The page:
sisters of family of carbon materials, but I believe that less attention has
been paid to fullerenes.
Question 6: Tell us about your work with Atomic Force Microscopes (AFMs)
and Scanning Tunneling Microscopes (STMs). Do Iranian researchers have easy
access to this type of equipment?
In my opinion, SPM techniques are essential ones in nanotechnology. They are
very useful for our electrochemical researches as the surface structure plays an
important role. Nevertheless, once again, we attempted to use this
nanotechnological technique in an unusual manner. Since we work on
nanostructured materials, we attempted to monitor nanostructure of a
powder-based sample rather than a solid surface by means of AFM. It was truly a
difficult task and we just did it by some experimental tricks. However, the
results were very interesting and useful. For instance, in a recent paper, we
reported a novel structure of manganese oxide, which was detected in AFM
measurements and both SEM and TEM studies were misleading. As far as I know,
there are some SPM instruments in different universities of Iran, providing
services to the researchers.
Question 7: Is all of the funding for the Eftekhari research group
provided by the Iranian Government? Do private investors fund any Iranian
Yes, Materials and Energy Research Center is a graduate school under supervision
of Ministry of Science, Research and Technology; and all of our funds are
government-based. I did not hear about any noticeable private investment in the
field of nanotechnology (though it may be the case for well-developed
Question 8: How many nanotechnology related projects are you aware of that
exist in Iran? Has the Iranian Government made the development of nanotechnology
a high priority?
There are many nanotechnology projects in the country. A special council has
been established by the government under supervision of the Vice-President to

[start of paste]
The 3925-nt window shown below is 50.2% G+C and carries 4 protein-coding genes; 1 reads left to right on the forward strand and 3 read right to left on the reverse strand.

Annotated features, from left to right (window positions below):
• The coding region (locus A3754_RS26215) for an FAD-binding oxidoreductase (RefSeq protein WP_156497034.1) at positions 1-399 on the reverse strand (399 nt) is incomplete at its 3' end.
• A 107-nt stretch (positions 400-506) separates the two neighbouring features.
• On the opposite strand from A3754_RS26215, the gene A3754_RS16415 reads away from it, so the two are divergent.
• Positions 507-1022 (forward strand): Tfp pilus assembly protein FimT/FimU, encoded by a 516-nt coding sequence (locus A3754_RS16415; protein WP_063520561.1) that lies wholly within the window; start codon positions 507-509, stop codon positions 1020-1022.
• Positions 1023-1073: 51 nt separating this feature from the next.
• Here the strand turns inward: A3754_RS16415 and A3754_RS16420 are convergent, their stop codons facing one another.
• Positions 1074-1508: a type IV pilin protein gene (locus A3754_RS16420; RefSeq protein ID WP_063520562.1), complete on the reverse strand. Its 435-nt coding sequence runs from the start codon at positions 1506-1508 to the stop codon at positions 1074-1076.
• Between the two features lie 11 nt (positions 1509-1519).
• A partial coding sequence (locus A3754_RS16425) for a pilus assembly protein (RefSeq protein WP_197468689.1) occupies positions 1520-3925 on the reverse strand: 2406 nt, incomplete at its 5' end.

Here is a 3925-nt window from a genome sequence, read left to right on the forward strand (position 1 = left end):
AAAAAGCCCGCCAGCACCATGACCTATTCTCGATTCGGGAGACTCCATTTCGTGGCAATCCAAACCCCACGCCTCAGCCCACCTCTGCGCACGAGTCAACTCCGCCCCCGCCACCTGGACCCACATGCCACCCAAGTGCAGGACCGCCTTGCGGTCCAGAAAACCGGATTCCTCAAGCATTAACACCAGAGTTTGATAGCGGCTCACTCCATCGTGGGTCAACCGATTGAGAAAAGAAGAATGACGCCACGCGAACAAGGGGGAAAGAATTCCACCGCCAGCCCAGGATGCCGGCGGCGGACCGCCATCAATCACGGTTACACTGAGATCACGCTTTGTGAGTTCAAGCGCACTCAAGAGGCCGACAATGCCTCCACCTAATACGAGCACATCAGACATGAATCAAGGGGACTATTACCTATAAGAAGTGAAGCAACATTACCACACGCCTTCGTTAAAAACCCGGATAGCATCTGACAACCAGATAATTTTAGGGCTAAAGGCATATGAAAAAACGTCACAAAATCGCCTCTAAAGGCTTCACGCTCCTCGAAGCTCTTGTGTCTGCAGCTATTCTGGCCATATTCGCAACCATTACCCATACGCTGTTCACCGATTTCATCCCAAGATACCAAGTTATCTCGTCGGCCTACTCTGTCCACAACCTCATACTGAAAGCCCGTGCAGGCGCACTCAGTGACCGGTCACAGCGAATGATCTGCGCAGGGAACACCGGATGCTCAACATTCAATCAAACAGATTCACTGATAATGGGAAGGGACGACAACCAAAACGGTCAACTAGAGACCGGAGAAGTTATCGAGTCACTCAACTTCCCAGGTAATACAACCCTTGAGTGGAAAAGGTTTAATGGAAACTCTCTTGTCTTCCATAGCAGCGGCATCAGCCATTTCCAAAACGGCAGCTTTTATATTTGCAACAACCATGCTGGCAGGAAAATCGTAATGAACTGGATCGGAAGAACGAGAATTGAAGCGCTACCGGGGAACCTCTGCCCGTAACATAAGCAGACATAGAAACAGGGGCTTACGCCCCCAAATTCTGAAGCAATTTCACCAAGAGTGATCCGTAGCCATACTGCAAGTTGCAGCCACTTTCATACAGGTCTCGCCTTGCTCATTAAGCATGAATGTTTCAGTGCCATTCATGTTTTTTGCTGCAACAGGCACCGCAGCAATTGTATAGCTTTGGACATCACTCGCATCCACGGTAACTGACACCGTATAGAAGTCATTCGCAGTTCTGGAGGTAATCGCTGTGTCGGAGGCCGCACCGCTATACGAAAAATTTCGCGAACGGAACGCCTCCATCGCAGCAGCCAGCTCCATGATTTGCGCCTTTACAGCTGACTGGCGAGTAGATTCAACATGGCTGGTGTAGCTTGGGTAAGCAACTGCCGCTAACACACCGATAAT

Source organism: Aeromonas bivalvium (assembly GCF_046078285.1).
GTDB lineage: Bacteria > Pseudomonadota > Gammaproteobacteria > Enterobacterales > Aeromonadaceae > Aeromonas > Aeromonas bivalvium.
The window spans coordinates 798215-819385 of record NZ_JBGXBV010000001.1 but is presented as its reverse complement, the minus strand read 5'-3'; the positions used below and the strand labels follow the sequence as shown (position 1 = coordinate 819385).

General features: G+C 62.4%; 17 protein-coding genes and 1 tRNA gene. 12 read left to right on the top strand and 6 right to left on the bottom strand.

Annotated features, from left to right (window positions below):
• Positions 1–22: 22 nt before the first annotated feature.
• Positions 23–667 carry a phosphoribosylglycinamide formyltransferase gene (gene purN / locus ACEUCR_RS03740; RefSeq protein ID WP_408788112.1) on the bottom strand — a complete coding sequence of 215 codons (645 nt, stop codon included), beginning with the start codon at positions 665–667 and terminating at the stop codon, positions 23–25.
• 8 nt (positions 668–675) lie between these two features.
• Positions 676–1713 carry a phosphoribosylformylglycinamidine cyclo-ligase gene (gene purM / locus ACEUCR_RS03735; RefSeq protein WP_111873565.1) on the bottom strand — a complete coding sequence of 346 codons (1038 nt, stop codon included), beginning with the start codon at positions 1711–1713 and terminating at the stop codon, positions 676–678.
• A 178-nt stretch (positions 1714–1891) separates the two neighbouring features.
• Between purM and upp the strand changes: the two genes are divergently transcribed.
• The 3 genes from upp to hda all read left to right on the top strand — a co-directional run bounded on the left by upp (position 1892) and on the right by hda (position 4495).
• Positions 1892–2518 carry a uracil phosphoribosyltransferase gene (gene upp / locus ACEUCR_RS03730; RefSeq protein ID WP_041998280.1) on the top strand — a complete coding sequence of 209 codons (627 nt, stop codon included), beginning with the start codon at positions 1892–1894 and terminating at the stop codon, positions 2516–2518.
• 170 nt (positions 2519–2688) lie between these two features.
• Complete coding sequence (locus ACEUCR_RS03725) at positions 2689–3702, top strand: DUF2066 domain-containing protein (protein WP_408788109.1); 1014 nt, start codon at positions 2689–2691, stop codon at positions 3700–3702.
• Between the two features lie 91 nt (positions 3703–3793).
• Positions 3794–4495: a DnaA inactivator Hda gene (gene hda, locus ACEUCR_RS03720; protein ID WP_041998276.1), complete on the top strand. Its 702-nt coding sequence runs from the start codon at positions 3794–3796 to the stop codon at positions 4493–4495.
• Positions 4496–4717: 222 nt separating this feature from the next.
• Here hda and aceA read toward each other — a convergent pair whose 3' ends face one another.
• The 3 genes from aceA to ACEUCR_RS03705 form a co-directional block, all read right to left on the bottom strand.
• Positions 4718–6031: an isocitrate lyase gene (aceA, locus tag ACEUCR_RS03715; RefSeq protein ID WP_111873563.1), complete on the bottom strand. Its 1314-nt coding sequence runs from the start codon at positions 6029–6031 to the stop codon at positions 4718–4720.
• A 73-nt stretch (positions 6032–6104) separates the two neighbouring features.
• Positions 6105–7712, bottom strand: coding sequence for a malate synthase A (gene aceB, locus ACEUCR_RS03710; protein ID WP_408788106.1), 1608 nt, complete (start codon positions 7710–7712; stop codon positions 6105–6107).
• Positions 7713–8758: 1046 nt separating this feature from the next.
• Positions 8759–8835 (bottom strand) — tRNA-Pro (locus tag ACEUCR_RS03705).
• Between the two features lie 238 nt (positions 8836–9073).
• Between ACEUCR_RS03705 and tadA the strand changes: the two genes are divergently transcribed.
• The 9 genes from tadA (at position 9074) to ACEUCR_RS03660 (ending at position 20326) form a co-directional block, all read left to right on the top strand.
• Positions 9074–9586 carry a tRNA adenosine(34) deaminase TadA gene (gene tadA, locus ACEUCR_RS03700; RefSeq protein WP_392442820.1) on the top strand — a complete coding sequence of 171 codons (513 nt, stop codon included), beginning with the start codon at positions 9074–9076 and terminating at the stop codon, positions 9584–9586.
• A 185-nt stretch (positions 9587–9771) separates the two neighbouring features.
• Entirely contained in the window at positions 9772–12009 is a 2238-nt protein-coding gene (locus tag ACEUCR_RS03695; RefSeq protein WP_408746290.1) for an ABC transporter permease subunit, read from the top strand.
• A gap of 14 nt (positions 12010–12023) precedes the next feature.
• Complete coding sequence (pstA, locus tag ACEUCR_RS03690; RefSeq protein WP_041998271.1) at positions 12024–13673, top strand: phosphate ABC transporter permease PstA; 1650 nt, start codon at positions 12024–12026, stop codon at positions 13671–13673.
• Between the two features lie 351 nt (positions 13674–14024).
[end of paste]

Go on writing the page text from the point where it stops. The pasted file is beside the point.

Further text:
conduct nanotechnology researches in the country. In this direction, Iranian
Nanotechnology Initiative provides special funds for nanotechnology researches.
Question 9: Does the Eftekhari research group engage in collaborative
projects with other institutions inside and/or outside of Iran?
Yes, we have several joint projects with other research groups all over the
worlds. For instance, we have scientific collaboration with universities from
different countries such as Germany, Canada, New Zealand, etc. We have serious
program for student exchange. We always appreciate scientific collaboration, as
it is a requirement for scientific research.
Question 10: Your group has done research into one-dimensional
nanomaterials, such as nanowires from manganese oxide. What potential
applications do you see for such devices?
I believe that the most important form of nanomaterials is one-dimensional
structures, which includes most of known nanostructures. For instance, manganese
oxide nanowires are potential candidate for the preparation of cathode materials
of lithium batteries. In a novel synthesis we developed, it is possible to
prepare aligned nanowires of manganese oxide just during a simple solid-state
reaction in the absence of any template.
Question 11: Has the Eftekhari research group done any work on
nanolithography, or nanostructured biomaterials?
Yes, we wish to control the electroactive parts of electrode surfaces. This can
assist us to understand electrochemical reactions occurring at electrode
surfaces. Some years ago I worked on surface analysis of dental decay, and based
on experimental evidences I concluded that dental decay may occur at different
scales, and this feature should be taken into account in restorative dentistry
to choose appropriate filling materials. Now, we attempt to control morphology
of nanostructured hydroxyapatite, which the most important biomaterial making
bone and tooth.
Question 12: What about nanopatterning or theoretical nanoscience?
I truly believe in theory, but I think theoretical scientists have led astray,
and this misleading is more important in nanoscience. Theory should be
accompanied by experiments, and merely theoretical works are useless. In our
research group, we make possible theoretical considerations for every experiment
we do. In other words, we always try to find a theoretical reason for performing
an experiment. Contrary to the public belief, theoretical consideration is not
necessary based on mathematical formula, but in my opinion, theoretical
considerations means that we have some idea about what is occurring in our
Question 13: What plans do you have for the Eftekhari research group for
the next ten years? Where do you see the state of nanotechnology in 2015?
In spite of many achievements in nanotechnology, I think we are just at the
first stage of this area of research. During the past two decades different
works have been done on various cases, but we know a little. For instance,
studies of carbon nanotubes are the most active area of research in
nanotechnology and numerous papers have been published, but we know a little
about carbon nanotubes. We expect that current situation will be a guiding start
for future researches.
This interview was conducted by Sander
Olson. The opinions expressed do not necessarily represent those of CRN.
RETURN TO LIST OF